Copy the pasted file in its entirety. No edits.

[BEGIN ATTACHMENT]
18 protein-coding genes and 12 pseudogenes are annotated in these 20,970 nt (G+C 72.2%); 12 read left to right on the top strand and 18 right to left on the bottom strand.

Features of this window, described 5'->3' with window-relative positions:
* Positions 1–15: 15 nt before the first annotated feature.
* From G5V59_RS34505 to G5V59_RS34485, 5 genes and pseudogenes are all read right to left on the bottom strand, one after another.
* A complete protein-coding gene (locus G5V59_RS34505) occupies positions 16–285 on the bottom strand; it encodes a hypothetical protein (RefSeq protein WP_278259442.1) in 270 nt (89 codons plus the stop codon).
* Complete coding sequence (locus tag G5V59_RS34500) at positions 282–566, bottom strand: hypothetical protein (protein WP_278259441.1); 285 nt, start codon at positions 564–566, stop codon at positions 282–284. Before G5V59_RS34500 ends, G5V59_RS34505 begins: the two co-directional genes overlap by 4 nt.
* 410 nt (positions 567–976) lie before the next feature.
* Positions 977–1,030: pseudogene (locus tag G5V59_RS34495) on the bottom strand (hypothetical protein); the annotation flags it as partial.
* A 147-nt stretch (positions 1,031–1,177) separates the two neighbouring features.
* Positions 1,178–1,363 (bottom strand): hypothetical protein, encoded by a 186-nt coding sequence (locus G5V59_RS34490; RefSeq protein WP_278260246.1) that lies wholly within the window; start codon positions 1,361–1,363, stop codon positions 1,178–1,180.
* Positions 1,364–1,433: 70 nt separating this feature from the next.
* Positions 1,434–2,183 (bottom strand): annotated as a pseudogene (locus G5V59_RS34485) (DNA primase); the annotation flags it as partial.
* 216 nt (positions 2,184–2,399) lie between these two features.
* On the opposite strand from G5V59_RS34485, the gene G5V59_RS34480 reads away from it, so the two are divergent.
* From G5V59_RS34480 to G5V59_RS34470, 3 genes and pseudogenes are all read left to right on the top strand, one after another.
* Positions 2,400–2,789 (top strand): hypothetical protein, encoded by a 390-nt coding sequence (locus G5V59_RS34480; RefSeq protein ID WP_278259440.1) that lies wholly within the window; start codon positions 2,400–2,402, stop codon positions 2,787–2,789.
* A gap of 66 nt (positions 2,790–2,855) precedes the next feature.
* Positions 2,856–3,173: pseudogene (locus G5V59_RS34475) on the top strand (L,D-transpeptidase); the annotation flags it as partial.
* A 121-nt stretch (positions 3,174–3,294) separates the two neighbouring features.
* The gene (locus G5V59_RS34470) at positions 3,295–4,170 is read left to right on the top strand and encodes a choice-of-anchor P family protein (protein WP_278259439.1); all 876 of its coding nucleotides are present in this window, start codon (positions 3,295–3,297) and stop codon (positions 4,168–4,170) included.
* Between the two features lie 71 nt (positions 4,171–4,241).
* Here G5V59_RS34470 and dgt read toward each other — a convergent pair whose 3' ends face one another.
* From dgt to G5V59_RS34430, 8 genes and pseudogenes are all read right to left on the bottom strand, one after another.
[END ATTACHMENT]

18 protein-coding genes and 12 pseudogenes are annotated in these 20,970 nt (G+C 72.2%); 12 read left to right on the top strand and 18 right to left on the bottom strand.

Features of this window, described 5'->3' with window-relative positions:
* Positions 1–15: 15 nt before the first annotated feature.
* From G5V59_RS34505 to G5V59_RS34485, 5 genes and pseudogenes are all read right to left on the bottom strand, one after another.
* A complete protein-coding gene (locus G5V59_RS34505) occupies positions 16–285 on the bottom strand; it encodes a hypothetical protein (RefSeq protein WP_278259442.1) in 270 nt (89 codons plus the stop codon).
* Complete coding sequence (locus tag G5V59_RS34500) at positions 282–566, bottom strand: hypothetical protein (protein WP_278259441.1); 285 nt, start codon at positions 564–566, stop codon at positions 282–284. Before G5V59_RS34500 ends, G5V59_RS34505 begins: the two co-directional genes overlap by 4 nt.
* 410 nt (positions 567–976) lie before the next feature.
* Positions 977–1,030: pseudogene (locus tag G5V59_RS34495) on the bottom strand (hypothetical protein); the annotation flags it as partial.
* A 147-nt stretch (positions 1,031–1,177) separates the two neighbouring features.
* Positions 1,178–1,363 (bottom strand): hypothetical protein, encoded by a 186-nt coding sequence (locus G5V59_RS34490; RefSeq protein WP_278260246.1) that lies wholly within the window; start codon positions 1,361–1,363, stop codon positions 1,178–1,180.
* Positions 1,364–1,433: 70 nt separating this feature from the next.
* Positions 1,434–2,183 (bottom strand): annotated as a pseudogene (locus G5V59_RS34485) (DNA primase); the annotation flags it as partial.
* 216 nt (positions 2,184–2,399) lie between these two features.
* On the opposite strand from G5V59_RS34485, the gene G5V59_RS34480 reads away from it, so the two are divergent.
* From G5V59_RS34480 to G5V59_RS34470, 3 genes and pseudogenes are all read left to right on the top strand, one after another.
* Positions 2,400–2,789 (top strand): hypothetical protein, encoded by a 390-nt coding sequence (locus G5V59_RS34480; RefSeq protein ID WP_278259440.1) that lies wholly within the window; start codon positions 2,400–2,402, stop codon positions 2,787–2,789.
* A gap of 66 nt (positions 2,790–2,855) precedes the next feature.
* Positions 2,856–3,173: pseudogene (locus G5V59_RS34475) on the top strand (L,D-transpeptidase); the annotation flags it as partial.
* A 121-nt stretch (positions 3,174–3,294) separates the two neighbouring features.
* The gene (locus G5V59_RS34470) at positions 3,295–4,170 is read left to right on the top strand and encodes a choice-of-anchor P family protein (protein WP_278259439.1); all 876 of its coding nucleotides are present in this window, start codon (positions 3,295–3,297) and stop codon (positions 4,168–4,170) included.
* Between the two features lie 71 nt (positions 4,171–4,241).
* Here G5V59_RS34470 and dgt read toward each other — a convergent pair whose 3' ends face one another.
* From dgt to G5V59_RS34430, 8 genes and pseudogenes are all read right to left on the bottom strand, one after another.